I am amplifying and audio signal with ac levels of around +-0.3V. This signal also has DC level of 1.2V my circuit I used 2 DC block capcitors because I saw the input should be ground referenced. The output of this circuit that I measured was for some reason also DC bias [even though I used a dc block capcitor aswell] but the sound was awful and I think it is because the output has lost all its negetive sound . Also first time I noticed this amp doesnt have -Vsupply but ground. I know it is also got truncate but I doubt thats the reason . output meausre I know there is FFT on the right side but this is not FFT of the audio its in time plain .

I thought maybe to lose the DC blocks in the input and to put 1 or 2 diode in series to lower the DC but I dont think it will end up well. Also thought to replace LM386 to LM370 but the input resistance is 2M . any solutions How can I get the negative part ?

  • \$\begingroup\$ Where did you get the idea that you need those 220uF caps on the input? They are almost certainly the source of your trouble. \$\endgroup\$
    – brhans
    Sep 27, 2016 at 17:20
  • \$\begingroup\$ Show the polarity of that output capacitor on your diagram. \$\endgroup\$
    – brhans
    Sep 27, 2016 at 17:22
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    \$\begingroup\$ And while you're about it - turn the schematic around so that its "the right way" with inputs on the left, outputs on the right, ground symbols pointing down, etc. You're asking for help, so make it easy to help you by not making your schematic more difficult to read. \$\endgroup\$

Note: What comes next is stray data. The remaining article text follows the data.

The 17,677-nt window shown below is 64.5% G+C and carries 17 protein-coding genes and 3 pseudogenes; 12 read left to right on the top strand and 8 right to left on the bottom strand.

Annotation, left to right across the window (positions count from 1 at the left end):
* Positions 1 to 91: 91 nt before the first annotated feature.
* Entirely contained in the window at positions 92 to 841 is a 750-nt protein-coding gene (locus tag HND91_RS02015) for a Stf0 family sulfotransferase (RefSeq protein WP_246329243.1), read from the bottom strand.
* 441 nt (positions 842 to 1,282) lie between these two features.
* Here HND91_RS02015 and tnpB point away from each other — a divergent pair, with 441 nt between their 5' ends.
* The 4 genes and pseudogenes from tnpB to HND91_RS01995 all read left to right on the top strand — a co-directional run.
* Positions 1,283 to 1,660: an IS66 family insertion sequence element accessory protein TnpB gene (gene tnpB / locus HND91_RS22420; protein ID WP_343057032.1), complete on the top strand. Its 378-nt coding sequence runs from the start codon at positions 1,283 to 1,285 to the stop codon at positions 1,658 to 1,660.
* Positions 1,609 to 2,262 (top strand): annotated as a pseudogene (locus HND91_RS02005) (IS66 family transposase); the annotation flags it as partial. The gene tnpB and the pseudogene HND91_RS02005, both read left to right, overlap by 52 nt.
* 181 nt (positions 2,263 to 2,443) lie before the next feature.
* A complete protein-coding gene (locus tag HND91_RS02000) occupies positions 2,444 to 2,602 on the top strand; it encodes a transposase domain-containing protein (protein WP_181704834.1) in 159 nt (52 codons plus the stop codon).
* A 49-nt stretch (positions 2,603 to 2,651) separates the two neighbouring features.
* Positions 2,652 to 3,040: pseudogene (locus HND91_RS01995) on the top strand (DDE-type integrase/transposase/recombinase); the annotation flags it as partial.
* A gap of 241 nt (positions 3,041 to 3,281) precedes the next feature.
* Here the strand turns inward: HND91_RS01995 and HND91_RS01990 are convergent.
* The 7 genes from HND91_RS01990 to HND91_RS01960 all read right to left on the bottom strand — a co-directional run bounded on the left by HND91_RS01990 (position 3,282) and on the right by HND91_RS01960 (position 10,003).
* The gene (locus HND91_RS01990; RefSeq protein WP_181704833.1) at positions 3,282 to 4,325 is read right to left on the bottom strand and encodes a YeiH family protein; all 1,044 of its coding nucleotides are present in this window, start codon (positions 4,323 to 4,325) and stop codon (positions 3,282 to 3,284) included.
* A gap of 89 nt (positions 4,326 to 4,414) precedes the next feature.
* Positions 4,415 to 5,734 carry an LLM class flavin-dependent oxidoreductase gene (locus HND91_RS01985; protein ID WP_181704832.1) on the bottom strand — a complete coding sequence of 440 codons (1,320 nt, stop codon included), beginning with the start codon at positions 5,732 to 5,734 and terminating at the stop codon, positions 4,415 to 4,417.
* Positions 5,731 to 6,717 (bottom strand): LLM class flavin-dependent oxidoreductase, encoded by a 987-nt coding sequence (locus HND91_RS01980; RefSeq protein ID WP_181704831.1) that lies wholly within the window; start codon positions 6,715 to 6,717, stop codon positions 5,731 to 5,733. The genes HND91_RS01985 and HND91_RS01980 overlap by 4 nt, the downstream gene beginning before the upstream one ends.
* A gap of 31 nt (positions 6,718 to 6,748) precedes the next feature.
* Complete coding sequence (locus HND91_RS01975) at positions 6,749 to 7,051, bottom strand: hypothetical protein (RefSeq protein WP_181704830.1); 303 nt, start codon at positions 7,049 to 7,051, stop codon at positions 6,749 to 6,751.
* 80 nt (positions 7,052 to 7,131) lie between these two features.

– brhans
    Sep 27, 2016 at 17:24
  • 1
    \$\begingroup\$ Look up the datasheet for the LM386, then build the circuit as shown. Read the text while you are at it. It helps to understand what is going on. \$\endgroup\$
    – JRE
    Sep 27, 2016 at 17:27
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    \$\begingroup\$ You have 'reverse-biased' an electrolytic capacitor, so it's no longer a capacitor ... That's why you're getting a DC offset on your output. Take that cap out & throw it away, then put a new one in the right way around (+ towards LM386's output pin). \$\endgroup\$
    – brhans
    Sep 27, 2016 at 18:18

1 Answer 1


The short section of audio shown looks OK. It is suffering from clipping on both the bottom peaks AND the top peaks too. Clipping indicates that you're applying too much signal at the input. Such overdrive can result in your "awful" distortion.
Don't forget that this chip has a minimum gain of 20 dB. And don't forget that any input signal extending more than 0.3v below ground is outside acceptable territory.
Those 220uf input caps are overkill, and might cause strange effects. I'd suggest reducing them to 0.33uf non-polarized types.

  • \$\begingroup\$ I didnt thought the clipping will effect the quality so badly . How can I know what capcitors to use for what DC bias ? \$\endgroup\$
    – Maor
    Sep 27, 2016 at 18:14
  • \$\begingroup\$ @Maor LM386 input circuit is internally self-biased. Capacitor value shouldn't really matter, but strange things happen when you drive the input transistors into non-linearity with a big signal. Your basic circuit should work OK. Observe proper polarity of C21. + side should face LM386. \$\endgroup\$
    – glen_geek
    Sep 27, 2016 at 18:21
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    \$\begingroup\$ @Maor ...internally biased with 50k resistors to Ground. Large electrolytic capacitors leak and upset the bias point, especially if they are connected backwards. 220uF gives a cutoff frequency of 0.014Hz, which means it could take several seconds for the bias point to stabilize after a change in DC input voltage. \$\endgroup\$ Sep 28, 2016 at 0:36

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